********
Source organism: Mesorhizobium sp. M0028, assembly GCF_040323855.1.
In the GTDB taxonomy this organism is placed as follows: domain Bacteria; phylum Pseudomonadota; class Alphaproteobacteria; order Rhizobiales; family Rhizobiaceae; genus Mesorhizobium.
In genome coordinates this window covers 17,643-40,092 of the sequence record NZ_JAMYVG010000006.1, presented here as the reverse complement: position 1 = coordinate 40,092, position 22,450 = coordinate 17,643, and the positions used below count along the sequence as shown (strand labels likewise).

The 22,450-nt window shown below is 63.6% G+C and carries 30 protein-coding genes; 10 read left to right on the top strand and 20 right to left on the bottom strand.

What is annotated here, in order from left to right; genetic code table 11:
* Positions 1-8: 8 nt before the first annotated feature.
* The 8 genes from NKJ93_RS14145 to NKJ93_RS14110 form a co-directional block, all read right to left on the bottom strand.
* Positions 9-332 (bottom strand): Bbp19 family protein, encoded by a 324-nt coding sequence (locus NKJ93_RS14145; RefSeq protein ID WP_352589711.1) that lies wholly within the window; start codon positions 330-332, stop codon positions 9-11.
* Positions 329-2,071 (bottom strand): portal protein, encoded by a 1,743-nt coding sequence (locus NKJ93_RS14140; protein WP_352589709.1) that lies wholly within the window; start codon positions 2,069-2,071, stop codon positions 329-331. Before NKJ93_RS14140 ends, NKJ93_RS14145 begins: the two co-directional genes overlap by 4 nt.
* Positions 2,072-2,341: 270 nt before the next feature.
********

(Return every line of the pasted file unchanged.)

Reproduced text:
Source organism: Mesorhizobium sp. M0028, assembly GCF_040323855.1.
In the GTDB taxonomy this organism is placed as follows: domain Bacteria; phylum Pseudomonadota; class Alphaproteobacteria; order Rhizobiales; family Rhizobiaceae; genus Mesorhizobium.
In genome coordinates this window covers 17,643-40,092 of the sequence record NZ_JAMYVG010000006.1, presented here as the reverse complement: position 1 = coordinate 40,092, position 22,450 = coordinate 17,643, and the positions used below count along the sequence as shown (strand labels likewise).

The 22,450-nt window shown below is 63.6% G+C and carries 30 protein-coding genes; 10 read left to right on the top strand and 20 right to left on the bottom strand.

What is annotated here, in order from left to right; genetic code table 11:
* Positions 1-8: 8 nt before the first annotated feature.
* The 8 genes from NKJ93_RS14145 to NKJ93_RS14110 form a co-directional block, all read right to left on the bottom strand.
* Positions 9-332 (bottom strand): Bbp19 family protein, encoded by a 324-nt coding sequence (locus NKJ93_RS14145; RefSeq protein ID WP_352589711.1) that lies wholly within the window; start codon positions 330-332, stop codon positions 9-11.
* Positions 329-2,071 (bottom strand): portal protein, encoded by a 1,743-nt coding sequence (locus NKJ93_RS14140; protein WP_352589709.1) that lies wholly within the window; start codon positions 2,069-2,071, stop codon positions 329-331. Before NKJ93_RS14140 ends, NKJ93_RS14145 begins: the two co-directional genes overlap by 4 nt.
* Positions 2,072-2,341: 270 nt before the next feature.